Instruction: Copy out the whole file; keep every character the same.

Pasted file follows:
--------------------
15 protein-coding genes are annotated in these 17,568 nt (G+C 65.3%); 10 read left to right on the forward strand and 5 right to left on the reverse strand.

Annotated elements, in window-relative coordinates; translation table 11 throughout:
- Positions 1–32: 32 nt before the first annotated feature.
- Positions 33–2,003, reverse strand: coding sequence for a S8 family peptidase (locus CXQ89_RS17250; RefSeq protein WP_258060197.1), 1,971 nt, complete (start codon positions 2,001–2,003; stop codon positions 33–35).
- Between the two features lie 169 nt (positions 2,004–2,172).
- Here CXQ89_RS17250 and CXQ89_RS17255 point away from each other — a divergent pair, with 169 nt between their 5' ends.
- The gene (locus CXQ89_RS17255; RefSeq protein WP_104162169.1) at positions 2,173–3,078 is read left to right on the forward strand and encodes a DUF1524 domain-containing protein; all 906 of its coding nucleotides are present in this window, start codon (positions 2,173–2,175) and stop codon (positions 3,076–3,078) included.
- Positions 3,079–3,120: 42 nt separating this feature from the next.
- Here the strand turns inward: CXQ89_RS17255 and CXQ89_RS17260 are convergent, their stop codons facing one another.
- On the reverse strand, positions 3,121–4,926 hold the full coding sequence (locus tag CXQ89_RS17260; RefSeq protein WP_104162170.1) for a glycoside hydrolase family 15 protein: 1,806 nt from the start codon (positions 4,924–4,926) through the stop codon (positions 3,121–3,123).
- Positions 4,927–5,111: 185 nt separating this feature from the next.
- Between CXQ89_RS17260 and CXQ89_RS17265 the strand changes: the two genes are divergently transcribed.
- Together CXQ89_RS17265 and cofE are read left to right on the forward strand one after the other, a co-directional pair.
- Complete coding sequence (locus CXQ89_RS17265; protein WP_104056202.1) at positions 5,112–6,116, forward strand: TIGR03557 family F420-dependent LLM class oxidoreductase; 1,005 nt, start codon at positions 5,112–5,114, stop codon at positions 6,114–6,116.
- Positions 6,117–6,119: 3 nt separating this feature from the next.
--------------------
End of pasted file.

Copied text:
15 protein-coding genes are annotated in these 17,568 nt (G+C 65.3%); 10 read left to right on the forward strand and 5 right to left on the reverse strand.

Annotated elements, in window-relative coordinates; translation table 11 throughout:
- Positions 1–32: 32 nt before the first annotated feature.
- Positions 33–2,003, reverse strand: coding sequence for a S8 family peptidase (locus CXQ89_RS17250; RefSeq protein WP_258060197.1), 1,971 nt, complete (start codon positions 2,001–2,003; stop codon positions 33–35).
- Between the two features lie 169 nt (positions 2,004–2,172).
- Here CXQ89_RS17250 and CXQ89_RS17255 point away from each other — a divergent pair, with 169 nt between their 5' ends.
- The gene (locus CXQ89_RS17255; RefSeq protein WP_104162169.1) at positions 2,173–3,078 is read left to right on the forward strand and encodes a DUF1524 domain-containing protein; all 906 of its coding nucleotides are present in this window, start codon (positions 2,173–2,175) and stop codon (positions 3,076–3,078) included.
- Positions 3,079–3,120: 42 nt separating this feature from the next.
- Here the strand turns inward: CXQ89_RS17255 and CXQ89_RS17260 are convergent, their stop codons facing one another.
- On the reverse strand, positions 3,121–4,926 hold the full coding sequence (locus tag CXQ89_RS17260; RefSeq protein WP_104162170.1) for a glycoside hydrolase family 15 protein: 1,806 nt from the start codon (positions 4,924–4,926) through the stop codon (positions 3,121–3,123).
- Positions 4,927–5,111: 185 nt separating this feature from the next.
- Between CXQ89_RS17260 and CXQ89_RS17265 the strand changes: the two genes are divergently transcribed.
- Together CXQ89_RS17265 and cofE are read left to right on the forward strand one after the other, a co-directional pair.
- Complete coding sequence (locus CXQ89_RS17265; protein WP_104056202.1) at positions 5,112–6,116, forward strand: TIGR03557 family F420-dependent LLM class oxidoreductase; 1,005 nt, start codon at positions 5,112–5,114, stop codon at positions 6,114–6,116.
- Positions 6,117–6,119: 3 nt separating this feature from the next.